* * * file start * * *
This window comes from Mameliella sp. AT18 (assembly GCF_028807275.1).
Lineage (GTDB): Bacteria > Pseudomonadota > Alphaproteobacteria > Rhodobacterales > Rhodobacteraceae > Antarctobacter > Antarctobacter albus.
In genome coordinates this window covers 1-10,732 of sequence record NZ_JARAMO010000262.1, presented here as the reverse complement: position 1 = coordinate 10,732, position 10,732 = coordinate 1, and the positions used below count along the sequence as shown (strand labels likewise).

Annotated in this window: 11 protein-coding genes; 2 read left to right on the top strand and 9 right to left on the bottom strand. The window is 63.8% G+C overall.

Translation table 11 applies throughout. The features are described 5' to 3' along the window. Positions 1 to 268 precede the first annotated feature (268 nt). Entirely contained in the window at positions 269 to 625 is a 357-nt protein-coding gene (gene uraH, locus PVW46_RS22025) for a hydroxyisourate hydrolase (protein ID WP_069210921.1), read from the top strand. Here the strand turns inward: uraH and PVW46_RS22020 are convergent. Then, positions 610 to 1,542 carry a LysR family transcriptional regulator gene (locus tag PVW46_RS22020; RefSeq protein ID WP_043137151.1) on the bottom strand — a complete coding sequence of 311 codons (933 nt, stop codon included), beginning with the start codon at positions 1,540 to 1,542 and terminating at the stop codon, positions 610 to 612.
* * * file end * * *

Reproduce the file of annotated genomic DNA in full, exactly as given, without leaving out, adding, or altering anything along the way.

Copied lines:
This window comes from Mameliella sp. AT18 (assembly GCF_028807275.1).
Lineage (GTDB): Bacteria > Pseudomonadota > Alphaproteobacteria > Rhodobacterales > Rhodobacteraceae > Antarctobacter > Antarctobacter albus.
In genome coordinates this window covers 1-10,732 of sequence record NZ_JARAMO010000262.1, presented here as the reverse complement: position 1 = coordinate 10,732, position 10,732 = coordinate 1, and the positions used below count along the sequence as shown (strand labels likewise).

Annotated in this window: 11 protein-coding genes; 2 read left to right on the top strand and 9 right to left on the bottom strand. The window is 63.8% G+C overall.

Translation table 11 applies throughout. The features are described 5' to 3' along the window. Positions 1 to 268 precede the first annotated feature (268 nt). Entirely contained in the window at positions 269 to 625 is a 357-nt protein-coding gene (gene uraH, locus PVW46_RS22025) for a hydroxyisourate hydrolase (protein ID WP_069210921.1), read from the top strand. Here the strand turns inward: uraH and PVW46_RS22020 are convergent. Then, positions 610 to 1,542 carry a LysR family transcriptional regulator gene (locus tag PVW46_RS22020; RefSeq protein ID WP_043137151.1) on the bottom strand — a complete coding sequence of 311 codons (933 nt, stop codon included), beginning with the start codon at positions 1,540 to 1,542 and terminating at the stop codon, positions 610 to 612.